Working with other industry players - even your fiercest competitors - on technology frees up scarce organizational resources to focus on delivering differentiating features faster. By pooling the development effort associated with back-end or commodity capabilities and activities open source participants can save on headcount, HR, and infrastructure. While overall development costs are lowered, at the same time business risk is mitigated by accelerated market adoption of technologies and standards.

How the Foundation provides service

Automotive Working Groups foster an open, member-driven environment leveraging the proven Eclipse Working Group model. They provide an open and vendor-neutral governance framework for individuals and organizations to engage in collaborative development. Combined with efficient development processes and rigorous intellectual property services, the end result is clean code that can be readily built into commercial products.

Working Groups help member organizations from across the mobility ecosystem to collaborate on developing core frameworks, tools, and systems for interoperability, simulation, testing, validation, and certification. Thus enabling software developers to create the automotive software stacks of the future, regardless of individual technology choices by suppliers involved.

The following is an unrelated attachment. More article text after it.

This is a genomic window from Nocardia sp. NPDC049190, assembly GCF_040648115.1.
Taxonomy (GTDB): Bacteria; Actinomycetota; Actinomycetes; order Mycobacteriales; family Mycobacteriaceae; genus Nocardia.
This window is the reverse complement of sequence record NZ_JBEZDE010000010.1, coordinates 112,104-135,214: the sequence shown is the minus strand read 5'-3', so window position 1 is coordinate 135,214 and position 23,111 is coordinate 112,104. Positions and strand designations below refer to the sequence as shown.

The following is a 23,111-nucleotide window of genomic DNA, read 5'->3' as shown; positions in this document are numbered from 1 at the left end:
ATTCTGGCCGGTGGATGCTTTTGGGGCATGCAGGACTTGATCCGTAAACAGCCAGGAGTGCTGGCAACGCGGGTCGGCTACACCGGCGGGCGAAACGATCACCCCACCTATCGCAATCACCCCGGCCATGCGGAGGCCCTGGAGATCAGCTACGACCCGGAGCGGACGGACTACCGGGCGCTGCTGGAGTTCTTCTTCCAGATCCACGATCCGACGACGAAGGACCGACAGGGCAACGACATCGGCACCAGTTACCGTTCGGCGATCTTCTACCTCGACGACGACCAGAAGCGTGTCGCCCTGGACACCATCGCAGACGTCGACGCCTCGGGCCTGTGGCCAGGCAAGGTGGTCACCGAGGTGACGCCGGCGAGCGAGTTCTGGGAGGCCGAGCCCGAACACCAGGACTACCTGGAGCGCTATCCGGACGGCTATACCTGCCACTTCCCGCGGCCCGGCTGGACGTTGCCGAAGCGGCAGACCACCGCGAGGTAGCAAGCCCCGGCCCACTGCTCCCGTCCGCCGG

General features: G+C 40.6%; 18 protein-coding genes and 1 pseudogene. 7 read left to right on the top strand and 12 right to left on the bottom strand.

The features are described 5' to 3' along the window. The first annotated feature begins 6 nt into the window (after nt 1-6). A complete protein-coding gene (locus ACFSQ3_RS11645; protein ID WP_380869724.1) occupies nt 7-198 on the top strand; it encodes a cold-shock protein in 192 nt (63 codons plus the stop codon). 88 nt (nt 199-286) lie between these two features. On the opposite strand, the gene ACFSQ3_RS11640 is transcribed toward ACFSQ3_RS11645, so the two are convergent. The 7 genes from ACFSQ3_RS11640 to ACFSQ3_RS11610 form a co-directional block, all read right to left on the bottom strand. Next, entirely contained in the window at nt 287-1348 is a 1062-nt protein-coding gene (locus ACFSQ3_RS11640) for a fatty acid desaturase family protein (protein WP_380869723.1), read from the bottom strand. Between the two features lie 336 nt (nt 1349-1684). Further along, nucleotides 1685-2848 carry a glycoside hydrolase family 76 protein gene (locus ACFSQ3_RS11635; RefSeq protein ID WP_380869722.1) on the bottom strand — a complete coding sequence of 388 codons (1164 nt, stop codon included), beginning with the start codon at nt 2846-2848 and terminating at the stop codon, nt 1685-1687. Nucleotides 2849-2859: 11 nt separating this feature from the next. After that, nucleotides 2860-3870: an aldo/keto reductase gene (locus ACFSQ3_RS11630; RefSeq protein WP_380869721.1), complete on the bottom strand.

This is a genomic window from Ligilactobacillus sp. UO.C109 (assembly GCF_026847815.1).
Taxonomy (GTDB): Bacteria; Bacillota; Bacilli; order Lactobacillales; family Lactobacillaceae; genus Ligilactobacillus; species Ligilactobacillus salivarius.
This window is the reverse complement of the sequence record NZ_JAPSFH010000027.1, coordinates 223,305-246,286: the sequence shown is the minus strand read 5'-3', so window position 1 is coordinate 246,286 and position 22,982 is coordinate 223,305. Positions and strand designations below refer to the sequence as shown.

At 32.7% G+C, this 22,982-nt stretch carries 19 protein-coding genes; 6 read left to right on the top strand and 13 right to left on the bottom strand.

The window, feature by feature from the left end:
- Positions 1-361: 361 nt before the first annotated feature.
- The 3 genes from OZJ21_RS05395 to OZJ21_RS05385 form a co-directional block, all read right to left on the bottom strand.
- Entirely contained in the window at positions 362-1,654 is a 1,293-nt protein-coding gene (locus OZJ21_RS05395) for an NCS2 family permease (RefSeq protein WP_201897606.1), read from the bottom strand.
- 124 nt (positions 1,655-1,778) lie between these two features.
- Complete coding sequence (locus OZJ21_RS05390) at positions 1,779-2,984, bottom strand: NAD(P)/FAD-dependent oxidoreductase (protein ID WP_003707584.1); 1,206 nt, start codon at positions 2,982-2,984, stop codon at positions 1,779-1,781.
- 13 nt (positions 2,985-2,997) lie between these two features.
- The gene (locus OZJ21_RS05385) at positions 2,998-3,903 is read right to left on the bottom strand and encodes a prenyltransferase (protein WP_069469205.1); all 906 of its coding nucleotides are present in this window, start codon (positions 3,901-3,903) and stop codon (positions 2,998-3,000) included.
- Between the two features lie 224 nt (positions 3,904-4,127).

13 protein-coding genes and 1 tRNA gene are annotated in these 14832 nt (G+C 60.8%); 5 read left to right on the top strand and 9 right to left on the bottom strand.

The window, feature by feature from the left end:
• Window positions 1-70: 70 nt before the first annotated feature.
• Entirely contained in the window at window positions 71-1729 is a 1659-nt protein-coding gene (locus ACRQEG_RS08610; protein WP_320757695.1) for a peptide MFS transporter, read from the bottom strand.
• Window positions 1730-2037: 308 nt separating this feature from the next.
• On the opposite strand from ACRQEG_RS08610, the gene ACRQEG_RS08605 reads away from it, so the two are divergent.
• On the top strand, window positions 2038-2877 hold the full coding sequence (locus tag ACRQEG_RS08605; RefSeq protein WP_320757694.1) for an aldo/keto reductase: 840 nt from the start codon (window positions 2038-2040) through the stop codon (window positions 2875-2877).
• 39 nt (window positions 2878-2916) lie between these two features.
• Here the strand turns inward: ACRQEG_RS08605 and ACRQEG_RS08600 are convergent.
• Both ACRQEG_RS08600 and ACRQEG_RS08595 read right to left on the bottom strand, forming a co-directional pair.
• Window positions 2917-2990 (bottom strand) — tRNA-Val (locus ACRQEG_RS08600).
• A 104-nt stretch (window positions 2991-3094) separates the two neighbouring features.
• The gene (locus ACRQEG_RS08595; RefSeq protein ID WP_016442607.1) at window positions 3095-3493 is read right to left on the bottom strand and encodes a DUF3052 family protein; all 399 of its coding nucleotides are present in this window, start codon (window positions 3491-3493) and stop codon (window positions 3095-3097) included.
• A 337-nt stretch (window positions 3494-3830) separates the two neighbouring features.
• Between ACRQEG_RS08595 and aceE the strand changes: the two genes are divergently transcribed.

Besides the fact that the automotive OEM's and suppliers have to collaborate in new ways and across traditional supply chains, they need to reach out and tap into other industry sectors. Increasingly 'innovation happens elsewhere' in domains such as Cloud, AI/ML and IoT. Where new technologies reside which are crucial to autonomous driving and the connected car. Eclipse Foundation hosts over 300 individual software projects and other Working Groups dedicated to domains such as Research, Science, IoT, and Geospatial. To benefit our members we encourage cross-Working Group and cross-project collaboration.

Automotive Working Groups and projects

A wide variety of companies, NGO's, Research & Science, Government, individuals already participate and new ones are coming on board rapidly. Meanwhile, the scope of technologies involved ranges from frontend in-vehicle all the way to the backend in the cloud. Already auto OEMs like Audi, BMW, Daimler, Toyota, and Volkswagen already use the proven WG model to pool their resources. While the likes of DLR, Tüv-Süd and various others add to the mix.

As a means to deliver the Eclipse Foundation services to the projects and members, the concept of Working Group (WG) has been implemented. These services are provided through these WG's and include; co-funding, IP management, community development, branding, specifications, and certification. While openness and transparency of the processes involved are safeguarded through established governance practices, thus satisfying important requirements regarding pre-competitive development, vendor neutrality. The various components of the Eclipse Governance structure include; its bylaws, the Working Group Charter, the Eclipse Public License (EPL 2.), its Anti-trust and IP policies and - last but not least - the Eclipse Development Process.